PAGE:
4. Should I buy one to monitor my asthma?

In short, no. The way that asthma affects the lungs, causes an increase in the work of breathing (wheeziness)first, before causing low oxygen saturation. Low saturations are a very serious sign in people who are profoundly unwell. There is no study evidence to show people who have home oximeters are safer, and there is clear potential to be falsely reassured by normal oxygen levels even when an asthma attack is severe. For more information on symptoms of an asthma emergency visit: https://asthmawa.org.au/emergency/

5. How about for monitoring COVID?

COVID-19 can sometimes lead to low oxygen saturation with relatively minor symptoms. Low oxygen saturations have been shown in large studies to be a good way of recognising people who might deteriorate further from their COVID-19 infection. So, if someone has low oxygen saturations but feels otherwise reasonably well, it would be recommended to go to the emergency department for further assessment.

Some treatments for COVID-19 are only given to people that have low oxygen saturations and need supplemental oxygen. Therefore, knowing that oxygen levels are low can mean someone receives additional medicines that improve outcomes.

These points have led to some people recommending pulse oximeters for home monitoring of COVID-19 infections. It is important that any decision to use home monitoring must be part of a more general plan developed with a health care provider. Monitoring oxygen saturations can give results which can be falsely worrying or falsely reassuring, and it’s important to emphasise that COVID-19 can cause significant illness before oxygen levels drop.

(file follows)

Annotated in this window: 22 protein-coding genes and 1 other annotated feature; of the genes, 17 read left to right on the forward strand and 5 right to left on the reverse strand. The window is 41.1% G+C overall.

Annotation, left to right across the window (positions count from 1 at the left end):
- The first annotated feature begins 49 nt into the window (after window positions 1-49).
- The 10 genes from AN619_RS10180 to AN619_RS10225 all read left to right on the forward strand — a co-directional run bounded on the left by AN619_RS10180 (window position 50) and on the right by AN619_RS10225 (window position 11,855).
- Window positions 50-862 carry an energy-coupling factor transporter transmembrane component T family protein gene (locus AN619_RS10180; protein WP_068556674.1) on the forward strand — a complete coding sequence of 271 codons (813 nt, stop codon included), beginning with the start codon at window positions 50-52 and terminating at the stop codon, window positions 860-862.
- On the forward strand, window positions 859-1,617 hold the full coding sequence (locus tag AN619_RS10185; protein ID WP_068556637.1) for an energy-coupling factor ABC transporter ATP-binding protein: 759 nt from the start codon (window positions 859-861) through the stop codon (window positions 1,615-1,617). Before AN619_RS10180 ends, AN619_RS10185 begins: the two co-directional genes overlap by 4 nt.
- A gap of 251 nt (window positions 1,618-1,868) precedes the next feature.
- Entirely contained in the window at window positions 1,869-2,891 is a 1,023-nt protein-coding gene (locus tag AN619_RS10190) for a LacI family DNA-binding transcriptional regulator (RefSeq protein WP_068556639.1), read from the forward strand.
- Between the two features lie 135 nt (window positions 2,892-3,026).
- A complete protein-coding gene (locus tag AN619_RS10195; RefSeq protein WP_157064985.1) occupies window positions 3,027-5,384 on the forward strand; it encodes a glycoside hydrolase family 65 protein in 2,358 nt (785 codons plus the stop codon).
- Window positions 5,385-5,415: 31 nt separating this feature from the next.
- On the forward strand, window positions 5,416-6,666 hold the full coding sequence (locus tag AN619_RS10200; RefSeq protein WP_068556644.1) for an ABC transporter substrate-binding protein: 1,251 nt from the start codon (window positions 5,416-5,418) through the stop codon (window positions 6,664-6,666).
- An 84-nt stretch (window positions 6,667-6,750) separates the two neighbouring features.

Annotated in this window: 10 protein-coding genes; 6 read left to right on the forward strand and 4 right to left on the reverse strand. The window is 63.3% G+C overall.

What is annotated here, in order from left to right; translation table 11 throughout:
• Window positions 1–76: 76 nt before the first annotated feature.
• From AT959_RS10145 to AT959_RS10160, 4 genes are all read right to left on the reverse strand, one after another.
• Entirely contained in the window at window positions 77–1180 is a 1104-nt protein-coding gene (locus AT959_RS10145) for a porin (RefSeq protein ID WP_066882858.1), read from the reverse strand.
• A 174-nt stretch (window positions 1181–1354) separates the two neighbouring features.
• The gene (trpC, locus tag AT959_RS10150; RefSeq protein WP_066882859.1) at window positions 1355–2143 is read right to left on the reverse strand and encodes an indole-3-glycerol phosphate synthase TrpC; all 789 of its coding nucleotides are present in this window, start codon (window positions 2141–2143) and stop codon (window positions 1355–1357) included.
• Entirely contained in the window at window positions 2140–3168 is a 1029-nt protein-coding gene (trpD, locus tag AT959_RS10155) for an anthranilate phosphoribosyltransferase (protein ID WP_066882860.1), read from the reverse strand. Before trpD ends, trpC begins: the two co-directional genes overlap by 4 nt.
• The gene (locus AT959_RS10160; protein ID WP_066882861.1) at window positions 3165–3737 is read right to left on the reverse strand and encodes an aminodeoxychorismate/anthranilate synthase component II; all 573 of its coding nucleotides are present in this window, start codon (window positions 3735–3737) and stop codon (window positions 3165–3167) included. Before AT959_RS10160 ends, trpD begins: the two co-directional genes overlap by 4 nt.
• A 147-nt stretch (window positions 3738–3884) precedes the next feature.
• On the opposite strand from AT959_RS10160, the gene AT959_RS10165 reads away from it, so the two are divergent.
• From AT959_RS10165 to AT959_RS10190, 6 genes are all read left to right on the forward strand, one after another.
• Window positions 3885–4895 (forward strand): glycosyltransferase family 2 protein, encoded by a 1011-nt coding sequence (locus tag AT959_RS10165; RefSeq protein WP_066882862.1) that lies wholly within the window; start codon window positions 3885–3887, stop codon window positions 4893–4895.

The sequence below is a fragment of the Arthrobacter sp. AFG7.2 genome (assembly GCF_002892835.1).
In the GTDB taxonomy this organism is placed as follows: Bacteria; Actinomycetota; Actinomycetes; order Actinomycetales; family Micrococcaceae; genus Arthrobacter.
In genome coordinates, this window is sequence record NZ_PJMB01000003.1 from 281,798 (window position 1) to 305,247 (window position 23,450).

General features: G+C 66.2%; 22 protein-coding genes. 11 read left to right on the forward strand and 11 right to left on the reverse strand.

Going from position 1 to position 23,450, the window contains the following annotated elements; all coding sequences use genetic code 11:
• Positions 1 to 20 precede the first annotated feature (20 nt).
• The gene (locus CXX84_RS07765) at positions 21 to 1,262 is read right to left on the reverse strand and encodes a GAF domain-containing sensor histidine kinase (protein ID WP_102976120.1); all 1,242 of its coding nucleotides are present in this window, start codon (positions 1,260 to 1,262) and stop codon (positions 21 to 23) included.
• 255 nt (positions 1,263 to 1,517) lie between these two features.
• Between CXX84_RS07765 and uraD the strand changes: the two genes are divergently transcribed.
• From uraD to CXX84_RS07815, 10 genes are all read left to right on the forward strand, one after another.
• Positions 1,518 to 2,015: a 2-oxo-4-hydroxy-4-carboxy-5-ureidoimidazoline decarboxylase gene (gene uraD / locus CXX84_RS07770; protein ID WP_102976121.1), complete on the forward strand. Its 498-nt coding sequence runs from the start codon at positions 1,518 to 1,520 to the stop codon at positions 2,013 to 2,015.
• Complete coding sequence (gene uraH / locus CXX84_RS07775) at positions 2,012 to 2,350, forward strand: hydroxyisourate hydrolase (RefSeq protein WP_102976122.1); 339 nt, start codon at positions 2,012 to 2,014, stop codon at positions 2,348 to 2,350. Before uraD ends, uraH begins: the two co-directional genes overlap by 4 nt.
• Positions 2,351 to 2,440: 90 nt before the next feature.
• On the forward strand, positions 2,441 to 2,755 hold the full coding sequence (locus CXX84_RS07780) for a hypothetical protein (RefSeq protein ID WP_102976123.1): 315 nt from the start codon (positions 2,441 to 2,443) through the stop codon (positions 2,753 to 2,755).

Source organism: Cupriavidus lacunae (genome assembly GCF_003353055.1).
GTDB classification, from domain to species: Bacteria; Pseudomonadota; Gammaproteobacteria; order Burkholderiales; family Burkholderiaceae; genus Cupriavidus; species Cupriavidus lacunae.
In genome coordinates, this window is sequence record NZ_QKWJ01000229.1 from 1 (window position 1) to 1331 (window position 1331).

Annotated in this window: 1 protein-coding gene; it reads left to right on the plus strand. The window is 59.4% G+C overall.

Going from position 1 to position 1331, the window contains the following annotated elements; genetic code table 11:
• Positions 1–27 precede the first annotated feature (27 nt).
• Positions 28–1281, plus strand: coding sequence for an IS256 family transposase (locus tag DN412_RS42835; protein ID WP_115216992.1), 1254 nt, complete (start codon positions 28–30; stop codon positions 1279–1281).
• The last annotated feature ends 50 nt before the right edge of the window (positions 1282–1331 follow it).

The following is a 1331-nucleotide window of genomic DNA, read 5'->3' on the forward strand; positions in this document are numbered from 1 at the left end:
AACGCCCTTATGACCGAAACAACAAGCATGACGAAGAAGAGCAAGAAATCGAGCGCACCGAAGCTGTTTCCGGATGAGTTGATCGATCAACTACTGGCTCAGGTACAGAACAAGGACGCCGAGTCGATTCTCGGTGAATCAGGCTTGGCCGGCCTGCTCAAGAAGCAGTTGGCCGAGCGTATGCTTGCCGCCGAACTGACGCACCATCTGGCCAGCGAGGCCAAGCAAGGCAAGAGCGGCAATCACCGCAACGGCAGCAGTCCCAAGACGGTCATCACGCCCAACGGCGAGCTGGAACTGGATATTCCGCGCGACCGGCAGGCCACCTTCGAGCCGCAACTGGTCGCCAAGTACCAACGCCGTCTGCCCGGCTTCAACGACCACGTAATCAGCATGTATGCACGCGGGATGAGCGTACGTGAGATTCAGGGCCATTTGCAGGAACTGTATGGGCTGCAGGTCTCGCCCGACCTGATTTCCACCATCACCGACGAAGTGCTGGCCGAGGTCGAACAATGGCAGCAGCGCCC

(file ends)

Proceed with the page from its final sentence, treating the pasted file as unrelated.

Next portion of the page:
Perhaps most importantly, no study has yet shown that having pulse oximeter monitoring at home improves outcomes, and there is currently no evidence that home oximeter use reduces the number of people who go to intensive care or who die.

Having a pulse oximeter at home therefore could potentially be helpful, but it could also cause anxiety or false reassurance without any clear benefit. Please remember that unlike other viruses like ‘flu’, people with asthma are not more likely to get very sick with COVID-19.

Asthma WA Recommends

  1. Don’t buy a pulse oximeter to monitor your asthma
  2. For some people, such as those living a long way from a hospital or who have additional serious health issues, home pulse oximeter use might possibly be considered for monitoring COVID-19 infection
  3. Any use of home pulse oximeters for COVID-19 should be part of a more general home monitoring process and action plan developed with a doctor
  4. The best ways to protect yourself is to get vaccinated, maintain social distancing and hand hygiene, and ensure your asthma is well controlled.

Please note:
As with all COVID-19 related matters, situations change as new study evidence emerges. We will issue an update if any future robust trial information alters our position.